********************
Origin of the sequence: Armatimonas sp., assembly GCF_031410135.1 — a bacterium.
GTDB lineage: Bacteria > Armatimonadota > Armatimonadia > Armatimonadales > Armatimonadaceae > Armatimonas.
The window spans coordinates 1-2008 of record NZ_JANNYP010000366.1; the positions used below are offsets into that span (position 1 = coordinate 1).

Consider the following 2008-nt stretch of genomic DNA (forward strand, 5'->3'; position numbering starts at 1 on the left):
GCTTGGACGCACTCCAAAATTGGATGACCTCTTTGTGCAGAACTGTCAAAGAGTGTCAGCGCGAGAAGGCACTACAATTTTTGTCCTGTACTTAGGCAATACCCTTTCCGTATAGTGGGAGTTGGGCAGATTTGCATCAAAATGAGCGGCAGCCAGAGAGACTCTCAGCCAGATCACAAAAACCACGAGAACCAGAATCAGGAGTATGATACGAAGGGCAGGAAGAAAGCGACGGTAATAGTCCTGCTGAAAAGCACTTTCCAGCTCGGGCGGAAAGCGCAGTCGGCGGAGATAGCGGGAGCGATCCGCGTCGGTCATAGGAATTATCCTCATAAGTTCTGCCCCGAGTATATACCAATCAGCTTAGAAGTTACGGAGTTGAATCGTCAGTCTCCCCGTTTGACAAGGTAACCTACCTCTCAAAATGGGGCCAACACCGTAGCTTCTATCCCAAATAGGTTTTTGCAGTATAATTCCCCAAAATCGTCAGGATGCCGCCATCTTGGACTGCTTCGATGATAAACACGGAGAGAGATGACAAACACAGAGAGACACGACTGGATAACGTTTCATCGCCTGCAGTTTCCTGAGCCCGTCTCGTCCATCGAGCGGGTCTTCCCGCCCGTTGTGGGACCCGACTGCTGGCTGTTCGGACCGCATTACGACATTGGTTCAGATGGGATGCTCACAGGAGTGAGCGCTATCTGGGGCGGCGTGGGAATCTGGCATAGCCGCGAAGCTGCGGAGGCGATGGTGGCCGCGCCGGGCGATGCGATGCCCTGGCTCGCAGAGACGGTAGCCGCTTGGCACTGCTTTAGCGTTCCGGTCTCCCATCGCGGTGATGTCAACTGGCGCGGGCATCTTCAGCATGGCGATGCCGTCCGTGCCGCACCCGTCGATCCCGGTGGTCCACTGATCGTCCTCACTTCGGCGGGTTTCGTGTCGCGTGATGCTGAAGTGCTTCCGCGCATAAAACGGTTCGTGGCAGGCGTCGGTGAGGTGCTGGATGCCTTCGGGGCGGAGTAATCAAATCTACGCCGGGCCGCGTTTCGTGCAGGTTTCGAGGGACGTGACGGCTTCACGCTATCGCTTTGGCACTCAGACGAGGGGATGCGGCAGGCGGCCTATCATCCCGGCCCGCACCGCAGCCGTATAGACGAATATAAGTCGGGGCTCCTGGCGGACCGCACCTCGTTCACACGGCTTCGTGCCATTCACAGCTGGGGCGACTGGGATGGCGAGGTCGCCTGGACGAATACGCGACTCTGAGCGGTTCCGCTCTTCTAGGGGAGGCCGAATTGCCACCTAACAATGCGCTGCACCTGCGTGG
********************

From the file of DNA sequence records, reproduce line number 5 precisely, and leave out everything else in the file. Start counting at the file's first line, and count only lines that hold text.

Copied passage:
GCTTGGACGCACTCCAAAATTGGATGACCTCTTTGTGCAGAACTGTCAAAGAGTGTCAGCGCGAGAAGGCACTACAATTTTTGTCCTGTACTTAGGCAATACCCTTTCCGTATAGTGGGAGTTGGGCAGATTTGCATCAAAATGAGCGGCAGCCAGAGAGACTCTCAGCCAGATCACAAAAACCACGAGAACCAGAATCAGGAGTATGATACGAAGGGCAGGAAGAAAGCGACGGTAATAGTCCTGCTGAAAAGCACTTTCCAGCTCGGGCGGAAAGCGCAGTCGGCGGAGATAGCGGGAGCGATCCGCGTCGGTCATAGGAATTATCCTCATAAGTTCTGCCCCGAGTATATACCAATCAGCTTAGAAGTTACGGAGTTGAATCGTCAGTCTCCCCGTTTGACAAGGTAACCTACCTCTCAAAATGGGGCCAACACCGTAGCTTCTATCCCAAATAGGTTTTTGCAGTATAATTCCCCAAAATCGTCAGGATGCCGCCATCTTGGACTGCTTCGATGATAAACACGGAGAGAGATGACAAACACAGAGAGACACGACTGGATAACGTTTCATCGCCTGCAGTTTCCTGAGCCCGTCTCGTCCATCGAGCGGGTCTTCCCGCCCGTTGTGGGACCCGACTGCTGGCTGTTCGGACCGCATTACGACATTGGTTCAGATGGGATGCTCACAGGAGTGAGCGCTATCTGGGGCGGCGTGGGAATCTGGCATAGCCGCGAAGCTGCGGAGGCGATGGTGGCCGCGCCGGGCGATGCGATGCCCTGGCTCGCAGAGACGGTAGCCGCTTGGCACTGCTTTAGCGTTCCGGTCTCCCATCGCGGTGATGTCAACTGGCGCGGGCATCTTCAGCATGGCGATGCCGTCCGTGCCGCACCCGTCGATCCCGGTGGTCCACTGATCGTCCTCACTTCGGCGGGTTTCGTGTCGCGTGATGCTGAAGTGCTTCCGCGCATAAAACGGTTCGTGGCAGGCGTCGGTGAGGTGCTGGATGCCTTCGGGGCGGAGTAATCAAATCTACGCCGGGCCGCGTTTCGTGCAGGTTTCGAGGGACGTGACGGCTTCACGCTATCGCTTTGGCACTCAGACGAGGGGATGCGGCAGGCGGCCTATCATCCCGGCCCGCACCGCAGCCGTATAGACGAATATAAGTCGGGGCTCCTGGCGGACCGCACCTCGTTCACACGGCTTCGTGCCATTCACAGCTGGGGCGACTGGGATGGCGAGGTCGCCTGGACGAATACGCGACTCTGAGCGGTTCCGCTCTTCTAGGGGAGGCCGAATTGCCACCTAACAATGCGCTGCACCTGCGTGG